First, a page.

Mortgage warning: Interest rates set for horror rise to 7 per cent - new analysis

Andrew Bailey at a press conference

Andrew Bailey has been tipped to increase interest rates further

Sam Montgomery

By Sam Montgomery

Published: 06/07/2023

- 10:57

The Bank of England could hoist interest rates to stamp out sticky inflation says JP Morgan

Interest rates are tipped to rise as high as 7 per cent in a bid to shock the UK into making changes to curb runaway inflation.

While such a move might help reduce inflation, the Bank of England would raise the risk of recession and cause chaos in the mortgage market.

Allan Monks, economist at JP Morgan, said the bank’s main forecast was for the base rate, which has recently reached 5 per cent, to peak at 5.75 per cent in November.

However, Monks believes the Bank of England would not stop there should inflation be deemed to have become “entrenched” as “households keep pushing for higher wages and firms seek to protect their profit margins”.

Houses with some construction

More than two in five (42 per cent) house sellers are accepting decreases of at least five per cent on the asking price, according to Zoopla.


At the time of Sunak’s pledge to half inflation by the end of 2023, the Consumer Price Index (CPI) stood at 10.1 per cent.

By May 2023 this figure remained sticky at 8.7 per cent, which was unchanged from April.

While food inflation has come down slightly, though remaining high at 18.3 per cent, economists are concerned about stubbornly high core inflation, which has risen to 7.1 per cent, the highest annual rate increase since March 1992.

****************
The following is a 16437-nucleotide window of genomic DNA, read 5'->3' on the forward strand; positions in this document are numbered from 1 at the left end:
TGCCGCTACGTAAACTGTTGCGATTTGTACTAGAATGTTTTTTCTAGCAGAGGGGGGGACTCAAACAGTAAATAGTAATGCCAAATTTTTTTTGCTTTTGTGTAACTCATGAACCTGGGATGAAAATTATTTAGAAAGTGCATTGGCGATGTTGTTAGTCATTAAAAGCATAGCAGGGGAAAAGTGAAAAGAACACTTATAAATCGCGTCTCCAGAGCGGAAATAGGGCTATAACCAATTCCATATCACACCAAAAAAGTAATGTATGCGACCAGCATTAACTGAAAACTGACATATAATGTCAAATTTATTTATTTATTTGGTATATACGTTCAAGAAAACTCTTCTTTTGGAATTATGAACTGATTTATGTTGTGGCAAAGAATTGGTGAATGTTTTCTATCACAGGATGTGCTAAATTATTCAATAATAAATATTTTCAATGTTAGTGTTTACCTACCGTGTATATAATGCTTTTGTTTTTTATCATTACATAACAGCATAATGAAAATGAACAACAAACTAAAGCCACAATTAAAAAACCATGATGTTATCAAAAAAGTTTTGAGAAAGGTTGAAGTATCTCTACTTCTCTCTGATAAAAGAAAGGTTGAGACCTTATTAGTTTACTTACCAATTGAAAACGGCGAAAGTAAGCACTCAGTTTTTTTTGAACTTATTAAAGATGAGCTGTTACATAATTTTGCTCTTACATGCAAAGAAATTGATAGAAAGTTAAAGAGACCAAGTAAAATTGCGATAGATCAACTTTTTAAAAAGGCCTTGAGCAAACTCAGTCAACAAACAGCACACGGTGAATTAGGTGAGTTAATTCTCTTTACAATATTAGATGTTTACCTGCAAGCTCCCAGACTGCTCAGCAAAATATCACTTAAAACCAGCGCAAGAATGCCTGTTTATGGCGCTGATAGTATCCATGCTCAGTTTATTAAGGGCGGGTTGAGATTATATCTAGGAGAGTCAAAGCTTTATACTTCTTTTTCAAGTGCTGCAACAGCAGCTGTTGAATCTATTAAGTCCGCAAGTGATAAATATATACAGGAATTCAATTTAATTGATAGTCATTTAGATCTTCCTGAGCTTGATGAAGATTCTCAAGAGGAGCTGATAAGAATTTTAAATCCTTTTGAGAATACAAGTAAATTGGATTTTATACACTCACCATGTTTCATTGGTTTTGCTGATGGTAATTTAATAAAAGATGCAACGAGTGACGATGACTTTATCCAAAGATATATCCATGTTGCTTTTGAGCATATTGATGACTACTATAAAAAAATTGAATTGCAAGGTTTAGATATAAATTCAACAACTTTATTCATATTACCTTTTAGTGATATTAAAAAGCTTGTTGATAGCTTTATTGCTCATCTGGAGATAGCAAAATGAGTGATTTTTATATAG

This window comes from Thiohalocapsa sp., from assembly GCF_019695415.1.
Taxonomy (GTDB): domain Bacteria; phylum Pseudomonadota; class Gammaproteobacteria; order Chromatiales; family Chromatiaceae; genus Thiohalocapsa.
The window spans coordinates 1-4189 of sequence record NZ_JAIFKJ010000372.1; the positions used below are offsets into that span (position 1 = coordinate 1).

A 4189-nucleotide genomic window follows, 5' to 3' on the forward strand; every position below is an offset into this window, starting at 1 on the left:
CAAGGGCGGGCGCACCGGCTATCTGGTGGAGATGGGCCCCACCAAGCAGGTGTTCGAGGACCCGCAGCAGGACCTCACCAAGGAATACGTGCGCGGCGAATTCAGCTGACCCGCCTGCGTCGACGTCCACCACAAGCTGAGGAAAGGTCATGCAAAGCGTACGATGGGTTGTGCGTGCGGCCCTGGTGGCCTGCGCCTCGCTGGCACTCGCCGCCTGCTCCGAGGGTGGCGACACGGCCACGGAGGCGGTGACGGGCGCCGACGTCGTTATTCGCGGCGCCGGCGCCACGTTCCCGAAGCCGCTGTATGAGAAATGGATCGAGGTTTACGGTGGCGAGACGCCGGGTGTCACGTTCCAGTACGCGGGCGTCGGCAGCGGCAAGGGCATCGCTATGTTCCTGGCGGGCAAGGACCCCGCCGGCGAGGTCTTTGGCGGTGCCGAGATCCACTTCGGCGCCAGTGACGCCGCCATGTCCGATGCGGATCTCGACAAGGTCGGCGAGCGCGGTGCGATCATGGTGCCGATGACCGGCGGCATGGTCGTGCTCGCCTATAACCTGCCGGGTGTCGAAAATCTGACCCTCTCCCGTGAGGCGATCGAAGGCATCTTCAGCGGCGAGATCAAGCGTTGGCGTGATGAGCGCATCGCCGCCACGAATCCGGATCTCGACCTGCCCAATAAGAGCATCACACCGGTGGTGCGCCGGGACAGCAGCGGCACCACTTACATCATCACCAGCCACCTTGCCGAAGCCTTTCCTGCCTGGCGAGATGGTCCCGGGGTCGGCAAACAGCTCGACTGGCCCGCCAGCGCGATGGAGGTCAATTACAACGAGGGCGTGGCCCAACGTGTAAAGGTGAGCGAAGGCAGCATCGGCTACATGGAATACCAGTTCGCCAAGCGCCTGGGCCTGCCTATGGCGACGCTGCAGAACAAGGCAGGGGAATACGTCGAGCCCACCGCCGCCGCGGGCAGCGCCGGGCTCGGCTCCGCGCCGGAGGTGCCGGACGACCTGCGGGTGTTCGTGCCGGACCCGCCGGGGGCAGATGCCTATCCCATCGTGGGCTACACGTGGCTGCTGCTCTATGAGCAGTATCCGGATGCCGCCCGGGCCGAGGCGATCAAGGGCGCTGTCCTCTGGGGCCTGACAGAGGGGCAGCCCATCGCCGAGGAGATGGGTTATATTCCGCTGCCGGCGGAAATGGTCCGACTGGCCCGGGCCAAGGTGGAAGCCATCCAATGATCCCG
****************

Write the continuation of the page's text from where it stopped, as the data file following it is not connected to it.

With high demand propping up the market and Bank of England base rate rises showing no signs of relenting, lenders are continuing to pull their cheapest deals and reprice their offers higher.

Bank of England construction work

The base rate is now at its highest level in 15 years.


The average two-year fixed-rate price has now rocketed to 6.4 per cent and there are no two-year fixes below 5 per cent.

When rates were last this high, on the eve of the financial crisis, around half of mortgages were set at fixed rates meaning half of homeowners would feel the pinch immediately.

Today, only 15 per cent are on variable rates meaning that the vast majority are insulated from extra cost in the short term but the 800,000 people set to remortgage their homes in 2024 will face a jump in cost.

Ying Tan, the new CEO (subject to FCA approval) of whole-of-market mortgage brokers Habito told GB News: "I urge the Bank of England to take a momentary pause in their rate hikes and allow the previous 12 months of continuous increase to take effect before deciding their next action.”

\u200bAndrew Bailey holding up a \u00a350 note

Andrew Bailey has been Governor of the Bank of England since March 2020


Sir Howard Davies, NatWest chairman and former Bank of England deputy governor, also proposed the Bank ‘wait a bit’ for the impact of its last bumper rate rise in late March to take effect.

Sir Howard told Radio 4: “In the past when we've had significant rises in interest rates – say, before the last financial crisis – the mortgage market in this country then was largely variable rate.

While the UK has avoided recession so far, the economy grew by just 0.1 per cent in the first quarter of 2023 according to the Office for National Statistics (ONS).

According to the OECD, GDP growth is expected to hover around a modest 0.3 per cent growth in 2023.


Sunak in hard hat and high visSunak under pressure for soaring mortgage costs and stagnant house buildingPA

While UK GDP in Q1 was 0.5 per cent lower than pre-pandemic level, the Eurozone GDP was 2.2 per cent higher than its pre-pandemic level.

The UK's net debt has reached £2.6trillion as of the end of May, which is estimated at 100.1 per cent of the UK's entire gross domestic product (GDP), the Office for National Statistics (ONS) has confirmed.

It is the first time the debt-to-GDP ratio has risen above 100 per cent since March 1961.

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